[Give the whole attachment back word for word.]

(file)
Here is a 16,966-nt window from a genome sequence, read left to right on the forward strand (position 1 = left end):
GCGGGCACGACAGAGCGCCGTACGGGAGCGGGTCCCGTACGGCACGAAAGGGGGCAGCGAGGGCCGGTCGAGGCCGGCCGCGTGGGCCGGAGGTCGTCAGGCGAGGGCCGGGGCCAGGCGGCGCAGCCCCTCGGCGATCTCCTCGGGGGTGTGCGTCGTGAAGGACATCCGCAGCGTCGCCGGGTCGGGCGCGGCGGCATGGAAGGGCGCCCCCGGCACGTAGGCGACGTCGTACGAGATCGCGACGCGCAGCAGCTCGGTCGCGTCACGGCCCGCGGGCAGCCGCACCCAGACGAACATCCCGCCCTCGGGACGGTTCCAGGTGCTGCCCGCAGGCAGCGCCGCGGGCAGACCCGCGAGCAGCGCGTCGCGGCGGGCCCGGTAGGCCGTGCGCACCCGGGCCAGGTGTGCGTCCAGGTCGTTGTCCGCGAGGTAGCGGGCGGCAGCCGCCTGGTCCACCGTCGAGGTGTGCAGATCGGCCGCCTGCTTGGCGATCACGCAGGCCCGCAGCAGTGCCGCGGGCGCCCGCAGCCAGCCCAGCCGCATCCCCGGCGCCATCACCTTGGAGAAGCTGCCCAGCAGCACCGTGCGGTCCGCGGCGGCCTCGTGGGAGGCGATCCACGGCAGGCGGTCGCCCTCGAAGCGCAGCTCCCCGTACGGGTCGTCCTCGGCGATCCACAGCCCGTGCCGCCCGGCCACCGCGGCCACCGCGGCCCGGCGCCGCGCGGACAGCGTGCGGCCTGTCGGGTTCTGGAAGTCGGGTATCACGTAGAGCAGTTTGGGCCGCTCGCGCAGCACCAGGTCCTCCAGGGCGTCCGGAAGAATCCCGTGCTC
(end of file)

Here is a 16,966-nt window from a genome sequence, read left to right on the forward strand (position 1 = left end):
GCGGGCACGACAGAGCGCCGTACGGGAGCGGGTCCCGTACGGCACGAAAGGGGGCAGCGAGGGCCGGTCGAGGCCGGCCGCGTGGGCCGGAGGTCGTCAGGCGAGGGCCGGGGCCAGGCGGCGCAGCCCCTCGGCGATCTCCTCGGGGGTGTGCGTCGTGAAGGACATCCGCAGCGTCGCCGGGTCGGGCGCGGCGGCATGGAAGGGCGCCCCCGGCACGTAGGCGACGTCGTACGAGATCGCGACGCGCAGCAGCTCGGTCGCGTCACGGCCCGCGGGCAGCCGCACCCAGACGAACATCCCGCCCTCGGGACGGTTCCAGGTGCTGCCCGCAGGCAGCGCCGCGGGCAGACCCGCGAGCAGCGCGTCGCGGCGGGCCCGGTAGGCCGTGCGCACCCGGGCCAGGTGTGCGTCCAGGTCGTTGTCCGCGAGGTAGCGGGCGGCAGCCGCCTGGTCCACCGTCGAGGTGTGCAGATCGGCCGCCTGCTTGGCGATCACGCAGGCCCGCAGCAGTGCCGCGGGCGCCCGCAGCCAGCCCAGCCGCATCCCCGGCGCCATCACCTTGGAGAAGCTGCCCAGCAGCACCGTGCGGTCCGCGGCGGCCTCGTGGGAGGCGATCCACGGCAGGCGGTCGCCCTCGAAGCGCAGCTCCCCGTACGGGTCGTCCTCGGCGATCCACAGCCCGTGCCGCCCGGCCACCGCGGCCACCGCGGCCCGGCGCCGCGCGGACAGCGTGCGGCCTGTCGGGTTCTGGAAGTCGGGTATCACGTAGAGCAGTTTGGGCCGCTCGCGCAGCACCAGGTCCTCCAGGGCGTCCGGAAGAATCCCGTGCTC